“… but where is the lamb for a burnt offering? And Abraham said, My son, God will provide himself a lamb”. pic.twitter.com/5f6js52TRB
— laudablePractice (@cath_cov) April 19, 2019
The Betrayal of #Christ by Guercino (Giovanni Francesco Barbieri) [1591-1666] with comment by #BaylorUniversity‘s Heidi Hornik @ChristianCent March 28, 2018, p. 55 #HolyWeek2018 #HolyWeek #MaundyThursday #christology #judas #bible #art #history #italy pic.twitter.com/6BJ8hUzC8f
— Kendall Harmon (@KendallHarmon6) March 30, 2018
St. Peter once: ‘Lord, dost Thou wash my feet?’-
Much more I say: Lord, dost Thou stand and knock
At my closed heart more rugged than a rock,
Bolted and barred, for Thy soft touch unmeet,
Nor garnished nor in any wise made sweet?
Owls roost within and dancing satyrs mock.
Lord, I have heard the crowing of the cock
And have not wept: ah, Lord, thou knowest it.
Yet still I hear Thee knocking, still I hear:
‘Open to Me, look on Me eye to eye,
That I may wring thy heart and make it whole;
And teach thee love because I hold thee dear
And sup with thee in gladness soul with soul
And sup with thee in glory by and by.’
–Christina Rossetti (1830-1894)
— Orlando Fernández (@ofervi) February 9, 2014
The Lord, beloved brethren, hath defined that fullness of love which we ought to bear to one another, when He said: “Greater love hath no man than this, that a man lay down his life for his friends.” Inasmuch, then, as He had said before, “This is my commandment, that ye love one another, as I have loved you;” and appended to these words what you have just been hearing, “Greater love hath no man than this, that a man lay down his life for his friends;” there follows from this as a consequence, what this same Evangelist John says in his epistle, “That as Christ laid down His life for us, even so we also ought to lay down our lives for the brethren;” loving one another in truth, as He hath loved us, who laid down His life for us. Such also is doubtless the meaning of what we read in the Proverbs of Solomon: “If thou sittest down to supper at the table of a ruler, consider wisely what is set before thee; and so put to thy hand, knowing that thou art bound to make similar preparations.” For what is the table of the ruler, but that from which we take the body and blood of Him who laid down His life for us? And what is it to sit thereat, but to approach in humility? And what is it to consider intelligently what is set before thee, but worthily to reflect on the magnitude of the favor? And what is it, so to put to thy hand, as knowing that thou art bound to make similar preparations, but as I have already said, that, as Christ laid down His life for us, so we also ought to lay down our lives for the brethren? For as the Apostle Peter also says, “Christ suffered for us, leaving us an example, that we should follow His steps.” This is to make similar preparations. This it was that the blessed martyrs did in their burning love; and if we celebrate their memories in no mere empty form, and, in the banquet whereat they themselves were filled to the full, approach the table of the Lord, we must, as they did, be also ourselves making similar preparations. For on these very grounds we do not commemorate them at that table in the same way, as we do others who now rest in peace, as that we should also pray for them, but rather that they should do so for us, that we may cleave to their footsteps; because they have actually attained that fullness of love, than which, our Lord hath told us, there cannot be a greater. For such tokens of love they exhibited for their brethren, as they themselves had equally received at the table of the Lord.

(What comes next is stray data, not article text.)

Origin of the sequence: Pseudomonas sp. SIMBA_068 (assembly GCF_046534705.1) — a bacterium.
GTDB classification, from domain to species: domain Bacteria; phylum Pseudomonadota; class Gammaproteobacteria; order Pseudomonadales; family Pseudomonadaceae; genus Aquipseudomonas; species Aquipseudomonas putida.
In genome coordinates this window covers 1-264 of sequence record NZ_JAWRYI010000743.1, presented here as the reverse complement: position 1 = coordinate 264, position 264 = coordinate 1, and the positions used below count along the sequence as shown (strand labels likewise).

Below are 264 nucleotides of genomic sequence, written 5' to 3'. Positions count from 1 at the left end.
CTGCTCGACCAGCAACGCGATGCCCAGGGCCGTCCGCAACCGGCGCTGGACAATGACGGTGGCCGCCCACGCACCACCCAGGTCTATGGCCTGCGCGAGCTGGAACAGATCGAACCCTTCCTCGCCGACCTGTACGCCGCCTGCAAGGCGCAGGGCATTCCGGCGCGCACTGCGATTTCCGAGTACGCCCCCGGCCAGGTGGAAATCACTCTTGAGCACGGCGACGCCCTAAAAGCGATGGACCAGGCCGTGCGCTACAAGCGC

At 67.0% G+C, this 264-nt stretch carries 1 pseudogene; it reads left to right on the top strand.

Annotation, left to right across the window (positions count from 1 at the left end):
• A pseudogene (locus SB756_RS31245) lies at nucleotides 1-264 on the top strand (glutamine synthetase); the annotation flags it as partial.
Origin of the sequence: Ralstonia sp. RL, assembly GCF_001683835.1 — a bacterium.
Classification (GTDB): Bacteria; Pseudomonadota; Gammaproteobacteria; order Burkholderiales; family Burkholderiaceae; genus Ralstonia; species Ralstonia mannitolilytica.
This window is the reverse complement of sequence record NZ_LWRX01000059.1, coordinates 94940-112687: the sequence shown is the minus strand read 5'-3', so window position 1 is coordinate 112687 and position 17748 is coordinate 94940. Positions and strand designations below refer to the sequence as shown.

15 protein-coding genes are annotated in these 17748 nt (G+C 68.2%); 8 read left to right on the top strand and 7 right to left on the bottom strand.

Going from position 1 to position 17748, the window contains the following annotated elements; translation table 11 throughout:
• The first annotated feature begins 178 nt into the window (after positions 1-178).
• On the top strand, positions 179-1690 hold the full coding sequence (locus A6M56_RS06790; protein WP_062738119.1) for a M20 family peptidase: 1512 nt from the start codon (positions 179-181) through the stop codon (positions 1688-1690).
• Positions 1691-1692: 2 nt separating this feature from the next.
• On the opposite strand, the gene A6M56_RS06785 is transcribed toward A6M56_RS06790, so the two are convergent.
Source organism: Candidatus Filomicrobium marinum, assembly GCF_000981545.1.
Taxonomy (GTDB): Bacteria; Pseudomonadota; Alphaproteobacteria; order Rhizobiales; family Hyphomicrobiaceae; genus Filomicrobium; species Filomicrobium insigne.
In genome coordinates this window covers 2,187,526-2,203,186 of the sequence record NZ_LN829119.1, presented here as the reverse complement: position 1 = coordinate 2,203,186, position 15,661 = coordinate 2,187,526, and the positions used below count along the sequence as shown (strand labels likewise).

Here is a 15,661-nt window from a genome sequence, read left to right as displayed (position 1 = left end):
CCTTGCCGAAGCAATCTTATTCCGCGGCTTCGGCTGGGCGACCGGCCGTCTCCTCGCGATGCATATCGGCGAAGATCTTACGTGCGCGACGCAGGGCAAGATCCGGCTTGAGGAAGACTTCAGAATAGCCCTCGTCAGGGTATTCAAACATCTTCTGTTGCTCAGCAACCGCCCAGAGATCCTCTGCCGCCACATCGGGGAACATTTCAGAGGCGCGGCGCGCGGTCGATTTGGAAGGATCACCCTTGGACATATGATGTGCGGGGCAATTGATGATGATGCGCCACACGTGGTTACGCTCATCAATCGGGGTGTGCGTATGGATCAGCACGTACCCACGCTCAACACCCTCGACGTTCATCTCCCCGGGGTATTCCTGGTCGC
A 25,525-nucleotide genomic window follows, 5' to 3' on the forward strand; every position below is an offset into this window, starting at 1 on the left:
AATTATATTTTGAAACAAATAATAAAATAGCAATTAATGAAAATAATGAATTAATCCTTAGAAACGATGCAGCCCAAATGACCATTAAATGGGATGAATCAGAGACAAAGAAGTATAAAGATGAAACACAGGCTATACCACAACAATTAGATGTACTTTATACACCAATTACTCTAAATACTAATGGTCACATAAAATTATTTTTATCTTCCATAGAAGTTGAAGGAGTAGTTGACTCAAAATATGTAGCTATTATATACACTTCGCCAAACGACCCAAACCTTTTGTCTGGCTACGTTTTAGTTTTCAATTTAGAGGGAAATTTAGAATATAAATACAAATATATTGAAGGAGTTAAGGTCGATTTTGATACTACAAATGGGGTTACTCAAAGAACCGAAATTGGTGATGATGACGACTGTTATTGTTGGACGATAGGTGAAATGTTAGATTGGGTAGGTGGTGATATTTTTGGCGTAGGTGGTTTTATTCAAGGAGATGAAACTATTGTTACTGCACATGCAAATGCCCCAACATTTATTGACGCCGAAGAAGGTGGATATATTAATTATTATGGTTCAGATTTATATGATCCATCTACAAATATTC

But let us not be supposed to have so spoken as if on such grounds we might possibly arrive at an equality with Christ the Lord, if for His sake we have undergone witness-bearing even unto blood. He had power to lay down His life, and to take it again;1419 but we have no power to live as long as we wish; and die we must, however unwilling: He, by dying, straightway slew death in Himself; we, by His death, are delivered from death: His flesh saw no corruption;1420 ours, after corruption, shall in the end of the world be clothed by Him with incorruption: He had no need of us, in order to work out our salvation; we, without Him, can do nothing: He gave Himself as the vine, to us the branches; we, apart from Him, can have no life. Lastly, although brethren die for brethren, yet no martyr’s blood is ever shed for the remission of the sins of brethren, as was the case in what He did for us; and in this respect He bestowed not on us aught for imitation, but something for congratulation. In as far, then, as the martyrs have shed their blood for the brethren, so far have they exhibited such tokens of love as they themselves perceived at the table of the Lord.
–St. Augustine’s Treatise on the Gospel of John, Tractate LXXXIV.
“Go to dark Gethsemane, ye that feel the tempter’s power; your redeemer’s conflict see, watch with him one bitter hour, turn not from his griefs away; learn of Jesus Christ to pray”.
(Last Supper, Cosimo Rosselli, c.1481, Fresco, Sistine Chapel, Rome). pic.twitter.com/tClXO7roGz
— The Roman Anglican (@RomanAnglican) March 29, 2018
Because the newly public message which is the good news of Easter is at one and the same time so obvious – the message of new creation, which answers the deepest longings of the whole cosmos – and so utterly unexpected that if we are to announce God in public in these terms, as Paul did so spectacularly at Athens, we need the preceding private stillness to rinse our minds out of preconceived notions and make ready for God’s startling new world. Note, by the way, that it is the public truth of Easter – the dangerous, strikingly political truth that the living God is remaking the world and claiming full sovereignty over it – that has been for two hundred years the real objection, in western thinking, to the notion that Jesus rose bodily from the tomb. Western thought has wanted to keep Christianity as private truth only, to turn the Lion of Judah into a tame pussy-cat, an elegant and inoffensive, if occasionally mysterious, addition to the family circle.